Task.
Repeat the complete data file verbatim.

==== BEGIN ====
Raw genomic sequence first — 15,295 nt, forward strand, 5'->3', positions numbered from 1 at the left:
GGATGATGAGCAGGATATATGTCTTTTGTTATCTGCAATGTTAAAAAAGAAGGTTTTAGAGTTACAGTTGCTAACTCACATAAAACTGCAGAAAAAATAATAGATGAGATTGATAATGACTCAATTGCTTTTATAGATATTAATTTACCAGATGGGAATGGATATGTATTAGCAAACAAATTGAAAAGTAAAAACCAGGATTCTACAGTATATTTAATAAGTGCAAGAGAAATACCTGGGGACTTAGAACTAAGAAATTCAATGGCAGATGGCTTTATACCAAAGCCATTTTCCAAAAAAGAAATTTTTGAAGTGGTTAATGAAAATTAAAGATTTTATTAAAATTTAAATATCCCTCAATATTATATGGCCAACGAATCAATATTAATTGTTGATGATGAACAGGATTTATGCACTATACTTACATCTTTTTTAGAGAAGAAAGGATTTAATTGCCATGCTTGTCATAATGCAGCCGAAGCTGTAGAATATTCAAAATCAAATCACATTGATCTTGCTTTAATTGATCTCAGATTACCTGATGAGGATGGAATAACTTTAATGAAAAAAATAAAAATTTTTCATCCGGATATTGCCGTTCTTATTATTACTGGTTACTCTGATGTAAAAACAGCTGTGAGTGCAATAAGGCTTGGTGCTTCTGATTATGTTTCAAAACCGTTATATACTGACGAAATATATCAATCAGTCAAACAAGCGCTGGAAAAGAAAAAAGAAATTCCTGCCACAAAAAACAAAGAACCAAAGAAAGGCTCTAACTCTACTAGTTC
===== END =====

Raw genomic sequence first — 15,295 nt, forward strand, 5'->3', positions numbered from 1 at the left:
GGATGATGAGCAGGATATATGTCTTTTGTTATCTGCAATGTTAAAAAAGAAGGTTTTAGAGTTACAGTTGCTAACTCACATAAAACTGCAGAAAAAATAATAGATGAGATTGATAATGACTCAATTGCTTTTATAGATATTAATTTACCAGATGGGAATGGATATGTATTAGCAAACAAATTGAAAAGTAAAAACCAGGATTCTACAGTATATTTAATAAGTGCAAGAGAAATACCTGGGGACTTAGAACTAAGAAATTCAATGGCAGATGGCTTTATACCAAAGCCATTTTCCAAAAAAGAAATTTTTGAAGTGGTTAATGAAAATTAAAGATTTTATTAAAATTTAAATATCCCTCAATATTATATGGCCAACGAATCAATATTAATTGTTGATGATGAACAGGATTTATGCACTATACTTACATCTTTTTTAGAGAAGAAAGGATTTAATTGCCATGCTTGTCATAATGCAGCCGAAGCTGTAGAATATTCAAAATCAAATCACATTGATCTTGCTTTAATTGATCTCAGATTACCTGATGAGGATGGAATAACTTTAATGAAAAAAATAAAAATTTTTCATCCGGATATTGCCGTTCTTATTATTACTGGTTACTCTGATGTAAAAACAGCTGTGAGTGCAATAAGGCTTGGTGCTTCTGATTATGTTTCAAAACCGTTATATACTGACGAAATATATCAATCAGTCAAACAAGCGCTGGAAAAGAAAAAAGAAATTCCTGCCACAAAAAACAAAGAACCAAAGAAAGGCTCTAACTCTACTAGTTC